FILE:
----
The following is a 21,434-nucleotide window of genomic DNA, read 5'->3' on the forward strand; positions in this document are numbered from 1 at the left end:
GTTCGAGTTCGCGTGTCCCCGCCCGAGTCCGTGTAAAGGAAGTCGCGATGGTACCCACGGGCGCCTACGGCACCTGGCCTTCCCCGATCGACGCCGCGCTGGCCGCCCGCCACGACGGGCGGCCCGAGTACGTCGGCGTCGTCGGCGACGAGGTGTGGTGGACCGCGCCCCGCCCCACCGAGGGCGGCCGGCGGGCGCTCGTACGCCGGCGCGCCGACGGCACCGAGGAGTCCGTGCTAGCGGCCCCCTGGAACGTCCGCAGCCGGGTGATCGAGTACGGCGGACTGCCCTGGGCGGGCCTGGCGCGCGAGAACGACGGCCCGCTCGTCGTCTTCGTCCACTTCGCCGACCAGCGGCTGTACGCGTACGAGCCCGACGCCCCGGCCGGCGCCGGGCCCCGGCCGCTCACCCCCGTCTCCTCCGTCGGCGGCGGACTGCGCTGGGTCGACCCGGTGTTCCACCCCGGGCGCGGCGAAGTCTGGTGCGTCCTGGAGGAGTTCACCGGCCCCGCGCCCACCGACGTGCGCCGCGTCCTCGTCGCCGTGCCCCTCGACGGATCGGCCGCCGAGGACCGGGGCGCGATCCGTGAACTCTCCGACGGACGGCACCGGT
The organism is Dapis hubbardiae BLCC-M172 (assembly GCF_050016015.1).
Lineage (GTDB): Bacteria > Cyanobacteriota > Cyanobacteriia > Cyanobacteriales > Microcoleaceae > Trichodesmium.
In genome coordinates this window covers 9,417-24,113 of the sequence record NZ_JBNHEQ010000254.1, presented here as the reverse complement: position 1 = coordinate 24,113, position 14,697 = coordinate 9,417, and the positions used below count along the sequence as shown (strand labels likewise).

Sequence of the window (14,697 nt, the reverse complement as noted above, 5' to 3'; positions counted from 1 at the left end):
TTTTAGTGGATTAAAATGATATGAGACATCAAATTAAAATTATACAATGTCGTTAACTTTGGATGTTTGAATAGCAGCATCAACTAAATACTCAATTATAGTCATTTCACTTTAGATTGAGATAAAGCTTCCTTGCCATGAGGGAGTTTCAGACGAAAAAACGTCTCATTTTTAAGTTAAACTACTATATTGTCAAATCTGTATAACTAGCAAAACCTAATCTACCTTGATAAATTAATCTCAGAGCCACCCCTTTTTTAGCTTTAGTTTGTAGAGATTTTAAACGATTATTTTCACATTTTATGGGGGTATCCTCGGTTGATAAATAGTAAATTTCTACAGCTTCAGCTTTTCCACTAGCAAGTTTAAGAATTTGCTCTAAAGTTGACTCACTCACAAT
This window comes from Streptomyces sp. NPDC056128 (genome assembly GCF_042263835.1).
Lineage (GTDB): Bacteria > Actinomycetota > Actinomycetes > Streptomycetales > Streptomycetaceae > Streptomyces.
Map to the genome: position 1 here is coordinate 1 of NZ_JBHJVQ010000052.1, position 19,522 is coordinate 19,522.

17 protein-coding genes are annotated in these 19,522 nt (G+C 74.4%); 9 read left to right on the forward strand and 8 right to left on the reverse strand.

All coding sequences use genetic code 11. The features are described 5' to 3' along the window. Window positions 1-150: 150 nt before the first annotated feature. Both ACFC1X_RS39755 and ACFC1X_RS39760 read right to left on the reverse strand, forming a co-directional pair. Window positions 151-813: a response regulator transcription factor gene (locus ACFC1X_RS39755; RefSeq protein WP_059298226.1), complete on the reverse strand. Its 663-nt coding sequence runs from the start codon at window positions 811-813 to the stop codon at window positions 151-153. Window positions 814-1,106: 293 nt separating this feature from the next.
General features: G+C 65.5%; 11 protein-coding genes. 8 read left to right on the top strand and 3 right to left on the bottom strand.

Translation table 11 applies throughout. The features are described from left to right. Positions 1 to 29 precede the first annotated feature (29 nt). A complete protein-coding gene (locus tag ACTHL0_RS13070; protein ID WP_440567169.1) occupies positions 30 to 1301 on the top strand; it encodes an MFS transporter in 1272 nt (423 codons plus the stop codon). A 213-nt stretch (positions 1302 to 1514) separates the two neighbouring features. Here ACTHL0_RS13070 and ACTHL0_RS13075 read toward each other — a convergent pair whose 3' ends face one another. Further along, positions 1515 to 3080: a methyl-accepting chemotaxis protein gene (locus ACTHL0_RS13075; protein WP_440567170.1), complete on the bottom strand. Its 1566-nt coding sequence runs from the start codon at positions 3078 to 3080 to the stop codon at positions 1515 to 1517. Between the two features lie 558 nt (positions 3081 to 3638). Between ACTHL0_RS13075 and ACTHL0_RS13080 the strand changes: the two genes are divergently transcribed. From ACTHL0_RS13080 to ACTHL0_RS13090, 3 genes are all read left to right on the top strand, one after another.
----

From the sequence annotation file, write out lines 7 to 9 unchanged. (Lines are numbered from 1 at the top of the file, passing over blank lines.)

TTTTAGTGGATTAAAATGATATGAGACATCAAATTAAAATTATACAATGTCGTTAACTTTGGATGTTTGAATAGCAGCATCAACTAAATACTCAATTATAGTCATTTCACTTTAGATTGAGATAAAGCTTCCTTGCCATGAGGGAGTTTCAGACGAAAAAACGTCTCATTTTTAAGTTAAACTACTATATTGTCAAATCTGTATAACTAGCAAAACCTAATCTACCTTGATAAATTAATCTCAGAGCCACCCCTTTTTTAGCTTTAGTTTGTAGAGATTTTAAACGATTATTTTCACATTTTATGGGGGTATCCTCGGTTGATAAATAGTAAATTTCTACAGCTTCAGCTTTTCCACTAGCAAGTTTAAGAATTTGCTCTAAAGTTGACTCACTCACAAT
This window comes from Streptomyces sp. NPDC056128 (genome assembly GCF_042263835.1).
Lineage (GTDB): Bacteria > Actinomycetota > Actinomycetes > Streptomycetales > Streptomycetaceae > Streptomyces.